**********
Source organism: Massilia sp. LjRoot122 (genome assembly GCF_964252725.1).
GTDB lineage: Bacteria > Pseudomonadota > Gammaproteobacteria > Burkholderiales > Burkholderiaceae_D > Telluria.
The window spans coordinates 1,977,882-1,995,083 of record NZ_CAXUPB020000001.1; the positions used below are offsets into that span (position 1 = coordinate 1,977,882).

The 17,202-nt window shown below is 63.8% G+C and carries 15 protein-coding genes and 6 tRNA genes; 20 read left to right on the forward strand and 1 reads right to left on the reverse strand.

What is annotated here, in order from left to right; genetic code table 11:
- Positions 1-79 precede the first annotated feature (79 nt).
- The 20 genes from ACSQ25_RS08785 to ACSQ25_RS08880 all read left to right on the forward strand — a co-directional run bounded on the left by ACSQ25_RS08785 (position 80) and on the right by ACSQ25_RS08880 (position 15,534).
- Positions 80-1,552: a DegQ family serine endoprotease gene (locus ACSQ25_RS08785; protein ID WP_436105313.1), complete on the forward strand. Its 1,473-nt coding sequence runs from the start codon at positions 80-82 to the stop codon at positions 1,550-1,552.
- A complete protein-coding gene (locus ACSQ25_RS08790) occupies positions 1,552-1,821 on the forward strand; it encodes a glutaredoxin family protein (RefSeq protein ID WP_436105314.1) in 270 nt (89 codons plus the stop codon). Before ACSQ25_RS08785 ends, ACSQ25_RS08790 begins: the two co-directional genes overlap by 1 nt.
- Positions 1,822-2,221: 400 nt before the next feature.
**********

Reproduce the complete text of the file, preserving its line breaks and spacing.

Source organism: Massilia sp. LjRoot122 (genome assembly GCF_964252725.1).
GTDB lineage: Bacteria > Pseudomonadota > Gammaproteobacteria > Burkholderiales > Burkholderiaceae_D > Telluria.
The window spans coordinates 1,977,882-1,995,083 of record NZ_CAXUPB020000001.1; the positions used below are offsets into that span (position 1 = coordinate 1,977,882).

The 17,202-nt window shown below is 63.8% G+C and carries 15 protein-coding genes and 6 tRNA genes; 20 read left to right on the forward strand and 1 reads right to left on the reverse strand.

What is annotated here, in order from left to right; genetic code table 11:
- Positions 1-79 precede the first annotated feature (79 nt).
- The 20 genes from ACSQ25_RS08785 to ACSQ25_RS08880 all read left to right on the forward strand — a co-directional run bounded on the left by ACSQ25_RS08785 (position 80) and on the right by ACSQ25_RS08880 (position 15,534).
- Positions 80-1,552: a DegQ family serine endoprotease gene (locus ACSQ25_RS08785; protein ID WP_436105313.1), complete on the forward strand. Its 1,473-nt coding sequence runs from the start codon at positions 80-82 to the stop codon at positions 1,550-1,552.
- A complete protein-coding gene (locus ACSQ25_RS08790) occupies positions 1,552-1,821 on the forward strand; it encodes a glutaredoxin family protein (RefSeq protein ID WP_436105314.1) in 270 nt (89 codons plus the stop codon). Before ACSQ25_RS08785 ends, ACSQ25_RS08790 begins: the two co-directional genes overlap by 1 nt.
- Positions 1,822-2,221: 400 nt before the next feature.